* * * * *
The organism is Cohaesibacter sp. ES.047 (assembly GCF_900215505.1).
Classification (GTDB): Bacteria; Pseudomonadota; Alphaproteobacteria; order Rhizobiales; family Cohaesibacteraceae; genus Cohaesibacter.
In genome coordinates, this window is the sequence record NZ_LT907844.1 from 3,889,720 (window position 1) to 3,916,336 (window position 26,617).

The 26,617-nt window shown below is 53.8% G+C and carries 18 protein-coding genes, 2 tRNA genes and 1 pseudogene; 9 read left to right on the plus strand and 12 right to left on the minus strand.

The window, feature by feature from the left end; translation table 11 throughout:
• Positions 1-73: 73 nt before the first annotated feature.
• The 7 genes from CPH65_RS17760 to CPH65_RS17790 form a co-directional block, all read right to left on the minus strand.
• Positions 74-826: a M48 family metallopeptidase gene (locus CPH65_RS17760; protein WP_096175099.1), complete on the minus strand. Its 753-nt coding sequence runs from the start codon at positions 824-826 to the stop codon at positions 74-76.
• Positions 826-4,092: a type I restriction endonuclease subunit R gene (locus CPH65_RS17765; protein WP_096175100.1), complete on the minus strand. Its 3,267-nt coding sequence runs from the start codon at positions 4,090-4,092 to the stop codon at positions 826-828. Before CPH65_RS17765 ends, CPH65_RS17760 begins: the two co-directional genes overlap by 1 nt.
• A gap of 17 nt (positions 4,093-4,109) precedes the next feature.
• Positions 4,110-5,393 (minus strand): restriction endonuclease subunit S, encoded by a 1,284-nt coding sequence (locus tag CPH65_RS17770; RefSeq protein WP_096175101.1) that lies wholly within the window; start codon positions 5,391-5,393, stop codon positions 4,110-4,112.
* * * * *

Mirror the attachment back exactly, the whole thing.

The organism is Cohaesibacter sp. ES.047 (assembly GCF_900215505.1).
Classification (GTDB): Bacteria; Pseudomonadota; Alphaproteobacteria; order Rhizobiales; family Cohaesibacteraceae; genus Cohaesibacter.
In genome coordinates, this window is the sequence record NZ_LT907844.1 from 3,889,720 (window position 1) to 3,916,336 (window position 26,617).

The 26,617-nt window shown below is 53.8% G+C and carries 18 protein-coding genes, 2 tRNA genes and 1 pseudogene; 9 read left to right on the plus strand and 12 right to left on the minus strand.

The window, feature by feature from the left end; translation table 11 throughout:
• Positions 1-73: 73 nt before the first annotated feature.
• The 7 genes from CPH65_RS17760 to CPH65_RS17790 form a co-directional block, all read right to left on the minus strand.
• Positions 74-826: a M48 family metallopeptidase gene (locus CPH65_RS17760; protein WP_096175099.1), complete on the minus strand. Its 753-nt coding sequence runs from the start codon at positions 824-826 to the stop codon at positions 74-76.
• Positions 826-4,092: a type I restriction endonuclease subunit R gene (locus CPH65_RS17765; protein WP_096175100.1), complete on the minus strand. Its 3,267-nt coding sequence runs from the start codon at positions 4,090-4,092 to the stop codon at positions 826-828. Before CPH65_RS17765 ends, CPH65_RS17760 begins: the two co-directional genes overlap by 1 nt.
• A gap of 17 nt (positions 4,093-4,109) precedes the next feature.
• Positions 4,110-5,393 (minus strand): restriction endonuclease subunit S, encoded by a 1,284-nt coding sequence (locus tag CPH65_RS17770; RefSeq protein WP_096175101.1) that lies wholly within the window; start codon positions 5,391-5,393, stop codon positions 4,110-4,112.